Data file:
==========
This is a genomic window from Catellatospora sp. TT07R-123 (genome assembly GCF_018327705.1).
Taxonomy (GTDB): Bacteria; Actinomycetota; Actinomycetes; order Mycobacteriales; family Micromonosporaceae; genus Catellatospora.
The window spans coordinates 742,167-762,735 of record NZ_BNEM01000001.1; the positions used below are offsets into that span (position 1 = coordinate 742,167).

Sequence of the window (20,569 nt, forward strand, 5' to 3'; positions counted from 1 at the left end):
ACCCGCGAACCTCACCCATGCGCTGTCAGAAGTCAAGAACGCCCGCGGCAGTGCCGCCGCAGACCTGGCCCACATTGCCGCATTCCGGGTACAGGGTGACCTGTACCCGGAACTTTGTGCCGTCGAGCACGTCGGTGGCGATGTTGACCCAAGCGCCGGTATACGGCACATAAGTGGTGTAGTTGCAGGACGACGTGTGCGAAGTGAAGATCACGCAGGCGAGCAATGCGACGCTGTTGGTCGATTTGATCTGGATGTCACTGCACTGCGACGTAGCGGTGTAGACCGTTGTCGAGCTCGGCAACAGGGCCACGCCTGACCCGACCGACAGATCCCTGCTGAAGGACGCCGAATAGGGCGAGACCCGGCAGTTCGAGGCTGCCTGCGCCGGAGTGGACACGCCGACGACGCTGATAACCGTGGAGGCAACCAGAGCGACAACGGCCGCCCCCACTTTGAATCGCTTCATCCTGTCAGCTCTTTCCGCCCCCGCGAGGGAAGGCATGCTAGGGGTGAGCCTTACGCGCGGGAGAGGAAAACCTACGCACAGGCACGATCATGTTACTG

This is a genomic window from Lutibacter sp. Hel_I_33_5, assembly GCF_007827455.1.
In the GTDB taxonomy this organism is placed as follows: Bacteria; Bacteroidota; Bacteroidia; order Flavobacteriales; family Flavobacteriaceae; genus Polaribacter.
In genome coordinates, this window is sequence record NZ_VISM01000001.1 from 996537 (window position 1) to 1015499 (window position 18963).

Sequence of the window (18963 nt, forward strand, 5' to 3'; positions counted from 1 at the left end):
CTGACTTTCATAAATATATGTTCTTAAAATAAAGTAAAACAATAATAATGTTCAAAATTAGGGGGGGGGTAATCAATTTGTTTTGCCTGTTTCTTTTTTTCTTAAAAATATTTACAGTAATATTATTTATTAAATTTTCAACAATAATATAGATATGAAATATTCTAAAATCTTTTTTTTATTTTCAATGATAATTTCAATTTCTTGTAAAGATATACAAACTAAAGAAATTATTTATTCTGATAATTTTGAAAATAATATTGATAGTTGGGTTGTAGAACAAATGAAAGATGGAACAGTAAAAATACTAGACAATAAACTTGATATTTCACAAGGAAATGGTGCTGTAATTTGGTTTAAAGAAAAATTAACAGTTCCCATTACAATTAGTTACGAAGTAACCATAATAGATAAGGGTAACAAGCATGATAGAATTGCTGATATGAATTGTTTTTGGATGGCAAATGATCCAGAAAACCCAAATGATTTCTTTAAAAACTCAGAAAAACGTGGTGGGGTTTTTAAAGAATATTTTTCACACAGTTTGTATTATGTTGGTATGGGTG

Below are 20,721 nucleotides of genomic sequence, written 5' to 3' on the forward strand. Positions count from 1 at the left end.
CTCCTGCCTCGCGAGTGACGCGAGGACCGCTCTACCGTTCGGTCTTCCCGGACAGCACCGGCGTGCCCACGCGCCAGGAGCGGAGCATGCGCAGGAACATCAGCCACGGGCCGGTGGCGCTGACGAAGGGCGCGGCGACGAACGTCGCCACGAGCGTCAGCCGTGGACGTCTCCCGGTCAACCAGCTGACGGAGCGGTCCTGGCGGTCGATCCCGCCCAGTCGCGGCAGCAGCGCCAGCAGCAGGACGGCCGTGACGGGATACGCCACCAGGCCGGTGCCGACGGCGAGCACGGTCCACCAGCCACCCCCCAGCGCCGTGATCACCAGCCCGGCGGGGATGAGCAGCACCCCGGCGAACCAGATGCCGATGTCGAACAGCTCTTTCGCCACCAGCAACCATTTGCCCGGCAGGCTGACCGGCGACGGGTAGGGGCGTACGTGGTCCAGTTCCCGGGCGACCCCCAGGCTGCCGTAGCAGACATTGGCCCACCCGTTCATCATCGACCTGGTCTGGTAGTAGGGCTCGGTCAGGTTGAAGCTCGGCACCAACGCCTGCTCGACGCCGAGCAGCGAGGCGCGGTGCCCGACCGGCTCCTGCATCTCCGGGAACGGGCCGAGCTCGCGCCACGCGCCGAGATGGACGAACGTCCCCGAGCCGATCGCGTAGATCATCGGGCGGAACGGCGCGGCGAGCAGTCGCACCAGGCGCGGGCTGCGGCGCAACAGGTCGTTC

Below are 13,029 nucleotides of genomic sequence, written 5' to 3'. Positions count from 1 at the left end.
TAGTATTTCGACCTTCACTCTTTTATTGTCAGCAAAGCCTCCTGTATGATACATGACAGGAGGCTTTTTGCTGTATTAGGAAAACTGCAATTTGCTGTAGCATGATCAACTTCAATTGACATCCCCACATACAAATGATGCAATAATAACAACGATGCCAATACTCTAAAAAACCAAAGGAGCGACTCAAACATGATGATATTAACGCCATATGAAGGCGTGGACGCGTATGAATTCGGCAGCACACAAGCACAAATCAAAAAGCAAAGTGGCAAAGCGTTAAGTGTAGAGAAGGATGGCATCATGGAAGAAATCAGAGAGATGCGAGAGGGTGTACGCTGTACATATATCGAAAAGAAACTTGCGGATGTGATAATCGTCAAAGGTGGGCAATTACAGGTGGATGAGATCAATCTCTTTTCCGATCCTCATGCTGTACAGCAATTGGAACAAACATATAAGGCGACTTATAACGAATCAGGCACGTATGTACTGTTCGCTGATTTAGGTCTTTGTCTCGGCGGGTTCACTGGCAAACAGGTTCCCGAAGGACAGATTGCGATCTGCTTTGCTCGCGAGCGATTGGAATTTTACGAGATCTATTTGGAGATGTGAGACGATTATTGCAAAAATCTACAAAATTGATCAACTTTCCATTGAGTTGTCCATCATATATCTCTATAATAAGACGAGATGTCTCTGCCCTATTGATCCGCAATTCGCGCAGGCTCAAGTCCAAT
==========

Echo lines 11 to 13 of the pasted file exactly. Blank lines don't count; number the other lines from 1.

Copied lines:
Below are 20,721 nucleotides of genomic sequence, written 5' to 3' on the forward strand. Positions count from 1 at the left end.
CTCCTGCCTCGCGAGTGACGCGAGGACCGCTCTACCGTTCGGTCTTCCCGGACAGCACCGGCGTGCCCACGCGCCAGGAGCGGAGCATGCGCAGGAACATCAGCCACGGGCCGGTGGCGCTGACGAAGGGCGCGGCGACGAACGTCGCCACGAGCGTCAGCCGTGGACGTCTCCCGGTCAACCAGCTGACGGAGCGGTCCTGGCGGTCGATCCCGCCCAGTCGCGGCAGCAGCGCCAGCAGCAGGACGGCCGTGACGGGATACGCCACCAGGCCGGTGCCGACGGCGAGCACGGTCCACCAGCCACCCCCCAGCGCCGTGATCACCAGCCCGGCGGGGATGAGCAGCACCCCGGCGAACCAGATGCCGATGTCGAACAGCTCTTTCGCCACCAGCAACCATTTGCCCGGCAGGCTGACCGGCGACGGGTAGGGGCGTACGTGGTCCAGTTCCCGGGCGACCCCCAGGCTGCCGTAGCAGACATTGGCCCACCCGTTCATCATCGACCTGGTCTGGTAGTAGGGCTCGGTCAGGTTGAAGCTCGGCACCAACGCCTGCTCGACGCCGAGCAGCGAGGCGCGGTGCCCGACCGGCTCCTGCATCTCCGGGAACGGGCCGAGCTCGCGCCACGCGCCGAGATGGACGAACGTCCCCGAGCCGATCGCGTAGATCATCGGGCGGAACGGCGCGGCGAGCAGTCGCACCAGGCGCGGGCTGCGGCGCAACAGGTCGTTC

Below are 13,029 nucleotides of genomic sequence, written 5' to 3'. Positions count from 1 at the left end.